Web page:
Liked by 1 person

    1. Marilyn, I always enjoy the pictures of your family, so your love story is a great one as well. Thanks for sharing those photos and memories with us.

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  4. What an absolutely lovely post, GB–and a terrific love story. I had the privilege of knowing Richard, and seeing the two of you together, I can attest that you had the Real Thing. Class acts, both of you. Thanks for sharing your story here.

    Liked by 1 person

  5. Oh Gayle – such a special love story you and Richard have. Always so romantic. And, yes, your ‘plotting’ of a real, authentic love story, is much more interesting than any fiction.
    Your husband Richard was a very special man – and I had the privilege of knowing him through you, for many years. We also discovered that you and your Richard, and I and my husband ‘Richard’ (always known as Rick) got married on the same day of the same year. So I fondly remember often celebrating our anniversaries together, just the four of us. I think there’s another story line to follow there. Thank you for sharing your wonderful story with us.

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  6. Rosemary, So glad we got to share our anniversaries together. We do have those stories to add to some of our other writing.

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  7. Gayle, sorry for not answering sooner – I switched over to Chrome and am still fiddling with the process, thus I only received your blog in my gmail today.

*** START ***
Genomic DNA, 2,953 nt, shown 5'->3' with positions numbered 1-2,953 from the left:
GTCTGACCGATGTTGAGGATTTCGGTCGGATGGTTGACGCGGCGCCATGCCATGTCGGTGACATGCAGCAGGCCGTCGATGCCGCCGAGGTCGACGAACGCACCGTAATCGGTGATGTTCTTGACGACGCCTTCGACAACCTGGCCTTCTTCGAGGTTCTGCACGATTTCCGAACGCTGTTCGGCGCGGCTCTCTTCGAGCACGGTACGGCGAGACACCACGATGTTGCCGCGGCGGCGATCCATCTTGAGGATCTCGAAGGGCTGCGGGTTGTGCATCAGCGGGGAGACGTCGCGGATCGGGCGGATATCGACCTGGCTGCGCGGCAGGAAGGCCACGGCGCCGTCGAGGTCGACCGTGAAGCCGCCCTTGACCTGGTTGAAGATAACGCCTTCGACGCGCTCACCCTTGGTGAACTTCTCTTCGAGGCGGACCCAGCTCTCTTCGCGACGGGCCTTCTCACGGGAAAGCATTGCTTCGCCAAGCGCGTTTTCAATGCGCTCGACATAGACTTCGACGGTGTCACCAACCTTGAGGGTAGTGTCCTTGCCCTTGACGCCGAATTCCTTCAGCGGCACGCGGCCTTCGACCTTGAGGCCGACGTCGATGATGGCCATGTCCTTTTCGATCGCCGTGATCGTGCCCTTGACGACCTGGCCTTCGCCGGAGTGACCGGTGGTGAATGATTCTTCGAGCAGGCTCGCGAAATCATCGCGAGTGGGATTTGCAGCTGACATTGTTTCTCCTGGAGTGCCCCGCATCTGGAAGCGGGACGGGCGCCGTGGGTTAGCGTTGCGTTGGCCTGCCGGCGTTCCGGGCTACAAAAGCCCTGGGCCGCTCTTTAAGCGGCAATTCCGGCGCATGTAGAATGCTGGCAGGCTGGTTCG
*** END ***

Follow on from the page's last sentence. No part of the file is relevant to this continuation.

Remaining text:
A wonderful, storybook romance and all true. Thank you so much for sharing.
    Happy Valentine’s Day, everyone!

    Liked by 1 person

  8. Gayle, I teared up reading your post today, knowing you both and witnessing your love story. I didn’t know the whole story about those early years when you two fell in love, but it doesn’t surprise me. No one would call me a romantic – I divorced husband #1 on Valentines Day – but finally meeting the love of my life changed my attitude about the holiday. And I agree – formulaic love stories are easier to crank out, which I suppose is why writers revert to formulas. Still, the one thing they usually get right is that love happens when and where you least expect it. Happy Valentines Day to all.

    Liked by 1 person

  9. Such a sweet post, Gayle. Thanks for the reminder that love and friendship can blossom and grow at any age. And even in mysteries (thrillers too), a romance can work to increase suspense, or provide a splash of humor. I like how you have made Gin and Fred images of your own marriage. Maybe a poignant sequel would be good to the series, especially if a dastardly murderer is caught and punished.
    A great, sentimental, and inspiring post, Gayle.

    Liked by 2 people

  10. Gayle, I LOVE this post. It makes me think of my own marriage. Glen and I are best friends, we work as a team, and support each other in all ways. He’s very romantic. Like you, I was pushing 40 when we tied the knot—-best decision I ever made (and that he ever made!)